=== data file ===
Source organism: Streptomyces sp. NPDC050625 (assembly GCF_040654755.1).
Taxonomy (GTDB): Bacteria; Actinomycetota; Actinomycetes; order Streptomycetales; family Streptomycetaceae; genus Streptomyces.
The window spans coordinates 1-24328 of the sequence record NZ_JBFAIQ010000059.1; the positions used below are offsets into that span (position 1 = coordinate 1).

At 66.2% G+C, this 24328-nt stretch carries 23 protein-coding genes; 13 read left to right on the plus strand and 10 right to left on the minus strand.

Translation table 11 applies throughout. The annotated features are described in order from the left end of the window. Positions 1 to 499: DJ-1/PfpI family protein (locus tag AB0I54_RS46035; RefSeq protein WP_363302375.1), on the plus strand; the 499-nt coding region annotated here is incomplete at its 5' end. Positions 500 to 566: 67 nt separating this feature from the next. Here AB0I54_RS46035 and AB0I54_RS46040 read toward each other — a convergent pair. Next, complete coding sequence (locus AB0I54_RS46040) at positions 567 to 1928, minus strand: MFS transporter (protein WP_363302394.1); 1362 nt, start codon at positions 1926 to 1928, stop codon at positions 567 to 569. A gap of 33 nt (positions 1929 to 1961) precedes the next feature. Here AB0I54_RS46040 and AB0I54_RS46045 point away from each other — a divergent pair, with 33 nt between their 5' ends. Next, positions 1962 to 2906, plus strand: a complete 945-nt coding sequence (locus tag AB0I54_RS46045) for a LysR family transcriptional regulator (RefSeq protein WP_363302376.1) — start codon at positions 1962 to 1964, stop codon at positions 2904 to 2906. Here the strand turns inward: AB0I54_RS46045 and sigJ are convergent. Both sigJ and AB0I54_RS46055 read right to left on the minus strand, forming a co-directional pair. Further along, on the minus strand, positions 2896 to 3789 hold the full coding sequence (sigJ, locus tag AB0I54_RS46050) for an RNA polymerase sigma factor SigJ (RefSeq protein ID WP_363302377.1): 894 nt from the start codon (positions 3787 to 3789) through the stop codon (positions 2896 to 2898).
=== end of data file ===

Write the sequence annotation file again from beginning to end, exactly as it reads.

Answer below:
Source organism: Streptomyces sp. NPDC050625 (assembly GCF_040654755.1).
Taxonomy (GTDB): Bacteria; Actinomycetota; Actinomycetes; order Streptomycetales; family Streptomycetaceae; genus Streptomyces.
The window spans coordinates 1-24328 of the sequence record NZ_JBFAIQ010000059.1; the positions used below are offsets into that span (position 1 = coordinate 1).

At 66.2% G+C, this 24328-nt stretch carries 23 protein-coding genes; 13 read left to right on the plus strand and 10 right to left on the minus strand.

Translation table 11 applies throughout. The annotated features are described in order from the left end of the window. Positions 1 to 499: DJ-1/PfpI family protein (locus tag AB0I54_RS46035; RefSeq protein WP_363302375.1), on the plus strand; the 499-nt coding region annotated here is incomplete at its 5' end. Positions 500 to 566: 67 nt separating this feature from the next. Here AB0I54_RS46035 and AB0I54_RS46040 read toward each other — a convergent pair. Next, complete coding sequence (locus AB0I54_RS46040) at positions 567 to 1928, minus strand: MFS transporter (protein WP_363302394.1); 1362 nt, start codon at positions 1926 to 1928, stop codon at positions 567 to 569. A gap of 33 nt (positions 1929 to 1961) precedes the next feature. Here AB0I54_RS46040 and AB0I54_RS46045 point away from each other — a divergent pair, with 33 nt between their 5' ends. Next, positions 1962 to 2906, plus strand: a complete 945-nt coding sequence (locus tag AB0I54_RS46045) for a LysR family transcriptional regulator (RefSeq protein WP_363302376.1) — start codon at positions 1962 to 1964, stop codon at positions 2904 to 2906. Here the strand turns inward: AB0I54_RS46045 and sigJ are convergent. Both sigJ and AB0I54_RS46055 read right to left on the minus strand, forming a co-directional pair. Further along, on the minus strand, positions 2896 to 3789 hold the full coding sequence (sigJ, locus tag AB0I54_RS46050) for an RNA polymerase sigma factor SigJ (RefSeq protein ID WP_363302377.1): 894 nt from the start codon (positions 3787 to 3789) through the stop codon (positions 2896 to 2898).